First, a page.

Home / Culture  / Prepare to party

Prepare to party

“Plan now, so you can party later,” advises entertaining guru and hospitality expert Mark Budden, associate director of Oliver & Bonacini events. And now that hot summer celebrations are boiling over, it might be handy to know how to create an elevated event experience with ease in your own backyard.

“Planning ahead helps you achieve two party priorities. You’ll one, be able to better accommodate your guests and two, be a guest at your own event,” says Budden. The creative dynamo attributes the success of any event to organization—specifically his “barbecue building blocks.”

As a foundation, it’s important to first determine your event date and guest list. Next, start thinking about themes, but be subtle. Budden warns that a theme should simply be a delicate thread that ties event elements together. Take a Mexican motif, for example: try jalapenos, cilantro and avocados; margaritas and Latin tunes. But by all means save the sombreros and piñatas.

The next thing to consider is how to serve the eats and drinks? Budden suggests rentals:  “They can unify your design, get delivered to your own backyard and, best of all, don’t require cleaning.” And rental companies offer a wide range of products, so this option is more accessible than ever before.

Also important is to explore entertainment. For most intimate garden gatherings, music from portable speakers is ideal. And there are plenty of phone apps with playlists to go with any theme or ambience you wish to create.

Now for your layout. If you decide early where you’d like people to reside and how you’d like your event to flow, you can gently guide your guests using a variety of quiet cues. Use patio carpets, furniture and planters to create “rooms” and suggest paths in your outdoor space. To avoid bottlenecking, place the food and the bar at opposite ends. “For both organization and décor, don’t be afraid to bring the inside outside,” says Budden. “You can even bring your whole dining room table out, if possible.”

Finally, mentally and physically walk through every step of the event. “This is something we at O&B do for every event we host,” says Budden. “From small corporate lunches to grand wedding receptions, that is the best way to troubleshoot.” By anticipating how guests will interact with every element, you’ll be able to identify and rectify potential issues in advance. “On one of my first walk-throughs at home, I realized there was no good place for guests to leave their drinks when heading to the restroom. Since then, I always place a small table by the entrance to the house.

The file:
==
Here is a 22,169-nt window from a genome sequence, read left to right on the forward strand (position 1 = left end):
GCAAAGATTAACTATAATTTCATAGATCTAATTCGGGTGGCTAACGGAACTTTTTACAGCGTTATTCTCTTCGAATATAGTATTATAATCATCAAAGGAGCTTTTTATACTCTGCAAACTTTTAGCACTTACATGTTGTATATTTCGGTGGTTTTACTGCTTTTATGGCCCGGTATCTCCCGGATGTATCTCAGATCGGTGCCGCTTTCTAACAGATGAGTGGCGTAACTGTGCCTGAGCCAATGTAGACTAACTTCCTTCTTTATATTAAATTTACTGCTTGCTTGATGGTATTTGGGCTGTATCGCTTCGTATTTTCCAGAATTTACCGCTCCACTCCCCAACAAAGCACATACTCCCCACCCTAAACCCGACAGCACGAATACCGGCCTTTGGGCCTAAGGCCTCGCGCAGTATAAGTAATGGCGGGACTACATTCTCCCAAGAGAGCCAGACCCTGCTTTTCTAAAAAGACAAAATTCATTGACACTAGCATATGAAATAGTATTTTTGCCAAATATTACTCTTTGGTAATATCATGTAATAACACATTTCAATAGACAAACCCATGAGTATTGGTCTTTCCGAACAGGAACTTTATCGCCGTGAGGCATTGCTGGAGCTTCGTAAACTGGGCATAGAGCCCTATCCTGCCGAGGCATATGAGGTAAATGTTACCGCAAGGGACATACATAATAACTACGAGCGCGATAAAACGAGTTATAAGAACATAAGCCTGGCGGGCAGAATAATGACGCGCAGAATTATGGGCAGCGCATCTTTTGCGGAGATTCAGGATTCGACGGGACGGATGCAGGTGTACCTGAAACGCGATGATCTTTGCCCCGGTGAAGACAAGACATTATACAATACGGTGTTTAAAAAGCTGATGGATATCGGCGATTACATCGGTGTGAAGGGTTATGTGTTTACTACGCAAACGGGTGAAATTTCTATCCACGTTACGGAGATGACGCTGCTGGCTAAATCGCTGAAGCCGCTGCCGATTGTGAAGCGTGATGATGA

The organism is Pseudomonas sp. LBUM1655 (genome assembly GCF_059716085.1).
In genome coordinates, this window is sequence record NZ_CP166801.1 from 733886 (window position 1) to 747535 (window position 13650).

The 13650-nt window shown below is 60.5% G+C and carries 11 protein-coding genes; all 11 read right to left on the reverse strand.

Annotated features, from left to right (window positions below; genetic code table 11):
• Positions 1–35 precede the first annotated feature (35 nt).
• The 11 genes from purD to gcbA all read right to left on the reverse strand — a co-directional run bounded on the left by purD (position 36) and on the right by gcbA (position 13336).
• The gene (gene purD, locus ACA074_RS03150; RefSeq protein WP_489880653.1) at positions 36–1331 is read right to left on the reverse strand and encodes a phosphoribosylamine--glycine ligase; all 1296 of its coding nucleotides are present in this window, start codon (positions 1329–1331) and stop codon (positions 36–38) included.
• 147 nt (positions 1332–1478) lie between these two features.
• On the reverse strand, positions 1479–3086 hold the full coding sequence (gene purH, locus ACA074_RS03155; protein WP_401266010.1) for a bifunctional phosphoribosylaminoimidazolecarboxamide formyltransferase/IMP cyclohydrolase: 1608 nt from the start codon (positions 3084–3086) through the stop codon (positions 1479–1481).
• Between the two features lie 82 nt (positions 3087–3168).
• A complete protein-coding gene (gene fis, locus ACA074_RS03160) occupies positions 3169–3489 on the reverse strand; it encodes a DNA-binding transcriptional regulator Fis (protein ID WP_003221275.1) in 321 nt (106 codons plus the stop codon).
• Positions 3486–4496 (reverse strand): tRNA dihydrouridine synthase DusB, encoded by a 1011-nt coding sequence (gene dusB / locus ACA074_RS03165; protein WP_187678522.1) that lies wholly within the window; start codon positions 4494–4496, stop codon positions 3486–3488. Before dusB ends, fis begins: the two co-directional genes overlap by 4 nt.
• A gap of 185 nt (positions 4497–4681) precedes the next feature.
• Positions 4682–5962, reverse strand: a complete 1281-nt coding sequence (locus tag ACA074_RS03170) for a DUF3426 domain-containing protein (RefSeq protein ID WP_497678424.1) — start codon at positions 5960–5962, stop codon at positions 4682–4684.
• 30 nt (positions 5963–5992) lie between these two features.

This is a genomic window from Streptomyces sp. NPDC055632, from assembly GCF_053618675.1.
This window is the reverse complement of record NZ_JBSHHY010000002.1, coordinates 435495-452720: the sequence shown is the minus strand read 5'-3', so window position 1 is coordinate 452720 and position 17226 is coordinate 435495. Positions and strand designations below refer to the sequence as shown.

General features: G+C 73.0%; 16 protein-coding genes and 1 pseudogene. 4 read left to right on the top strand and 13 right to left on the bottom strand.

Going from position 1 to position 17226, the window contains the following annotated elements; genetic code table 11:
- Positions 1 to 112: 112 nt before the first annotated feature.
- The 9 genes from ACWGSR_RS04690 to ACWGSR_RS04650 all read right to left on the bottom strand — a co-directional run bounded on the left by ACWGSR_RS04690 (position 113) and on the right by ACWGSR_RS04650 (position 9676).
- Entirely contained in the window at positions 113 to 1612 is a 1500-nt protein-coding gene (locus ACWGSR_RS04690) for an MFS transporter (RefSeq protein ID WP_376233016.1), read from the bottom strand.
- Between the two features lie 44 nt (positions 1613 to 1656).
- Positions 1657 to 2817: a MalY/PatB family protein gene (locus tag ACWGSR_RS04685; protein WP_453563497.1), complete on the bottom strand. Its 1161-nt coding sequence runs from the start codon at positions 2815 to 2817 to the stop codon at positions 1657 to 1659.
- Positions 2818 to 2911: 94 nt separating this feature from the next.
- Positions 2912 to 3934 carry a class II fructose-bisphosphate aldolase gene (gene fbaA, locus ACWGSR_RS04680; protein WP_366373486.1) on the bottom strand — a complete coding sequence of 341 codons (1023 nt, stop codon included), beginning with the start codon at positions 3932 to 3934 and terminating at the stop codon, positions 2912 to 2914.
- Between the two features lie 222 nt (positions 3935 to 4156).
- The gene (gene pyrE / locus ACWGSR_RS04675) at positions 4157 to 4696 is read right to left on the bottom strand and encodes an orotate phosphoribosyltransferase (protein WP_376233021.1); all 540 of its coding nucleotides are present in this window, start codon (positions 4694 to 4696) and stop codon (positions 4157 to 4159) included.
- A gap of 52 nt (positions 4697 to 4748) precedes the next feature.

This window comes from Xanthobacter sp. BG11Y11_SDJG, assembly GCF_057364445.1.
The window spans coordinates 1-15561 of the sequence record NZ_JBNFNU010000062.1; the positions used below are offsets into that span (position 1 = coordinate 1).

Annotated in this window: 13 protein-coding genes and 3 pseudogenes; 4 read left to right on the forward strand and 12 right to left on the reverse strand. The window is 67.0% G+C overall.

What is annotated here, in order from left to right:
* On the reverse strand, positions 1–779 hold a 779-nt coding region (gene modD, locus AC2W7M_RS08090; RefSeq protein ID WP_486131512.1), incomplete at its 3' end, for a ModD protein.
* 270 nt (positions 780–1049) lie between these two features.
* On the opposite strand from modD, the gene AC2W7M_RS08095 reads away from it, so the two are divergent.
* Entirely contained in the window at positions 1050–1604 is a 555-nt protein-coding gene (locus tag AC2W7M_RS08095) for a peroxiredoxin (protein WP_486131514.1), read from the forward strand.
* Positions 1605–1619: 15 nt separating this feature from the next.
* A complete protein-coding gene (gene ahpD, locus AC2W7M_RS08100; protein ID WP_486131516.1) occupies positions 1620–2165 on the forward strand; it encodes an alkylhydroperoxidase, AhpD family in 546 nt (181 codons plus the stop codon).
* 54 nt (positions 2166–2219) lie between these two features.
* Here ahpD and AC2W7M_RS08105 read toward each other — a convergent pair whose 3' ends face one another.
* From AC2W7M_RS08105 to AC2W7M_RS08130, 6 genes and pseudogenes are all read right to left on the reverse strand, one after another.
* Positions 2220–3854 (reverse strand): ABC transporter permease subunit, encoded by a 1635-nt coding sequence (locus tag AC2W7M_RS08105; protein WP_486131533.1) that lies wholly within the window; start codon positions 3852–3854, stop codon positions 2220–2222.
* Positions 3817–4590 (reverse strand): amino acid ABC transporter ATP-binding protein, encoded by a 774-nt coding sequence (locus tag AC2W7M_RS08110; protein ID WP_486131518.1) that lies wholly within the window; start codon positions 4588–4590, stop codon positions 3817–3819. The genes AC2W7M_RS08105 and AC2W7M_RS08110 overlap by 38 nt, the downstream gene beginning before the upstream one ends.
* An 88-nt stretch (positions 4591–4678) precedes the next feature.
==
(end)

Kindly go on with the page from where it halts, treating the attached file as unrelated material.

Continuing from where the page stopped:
“The key to simple yet impressive food and drink service  is to include self-serve stations,” reveals Budden. When it comes to food, make-your-own bars, like tortilla spreads, add a fun, interactive aspect to dining. Plus they limit your serving responsibilities and ensure diverse dietary preferences are accommodated.

As a general rule, offer two to three main protein options and three to five sides. Ideally, select some dishes that can be prepared in advance. Says Budden about preparation: “I make and freeze tamales a week out, then make a big batch of braised pork shoulder, as well as salads and dessert, the day before the event. It prevents both your kitchen and you from being hot messes when your guests arrive.”

Similarly, instead of baking, create assembled desserts, such as tiramisu, trifle or fruit salads to finish with. Served in individual bowls on a platter with a cup of spoons, these simple sweets are sure to wow.

In both food and drink, self-serve set-ups are most successful when laid out logically. “Quiet cues come into play again here,” says Budden. “For clarity at the bar, drinks should be grouped with their appropriate glasses and garnishes.” At an organized bar, guests will feel empowered to become their own mixologists while freeing up the host to partake in more of the party. And for a festive feel, welcome guests with a specialty cocktail that reflects the event’s theme. Next to the pre-mixed pitcher, place ice and some pre-garnished glasses to illustrate how it is intended to be enjoyed. If serving mojitos, for example, have mint and sliced limes available nearby.

In terms of glassware, stemless wine glasses are a great choice as they perform double duty. “They’re suitable for both wine and cocktails,”says Budden. “And they feel less stuffy and are more difficult to break than those with stems.”

Like a festive cocktail, sparkling wines also create a celebratory climate. “I use galvanized steel bowls to keep my bubbly and beer cool,” says Budden, “but you can get creative with your containers. Antiques add a touch of sophistication.” Budden also recommends the outdoor storage of ice and cold drinks. Next to the bins of bubbly, provide flutes and a selection of freshly squeezed juices—peach is a common favourite. The juices not only dilute the acidity of the sparkling that some dislike, but they also serve as delicious and discreet non-alcoholic options.


Mark Budden is the associate director of Oliver & Bonacini events.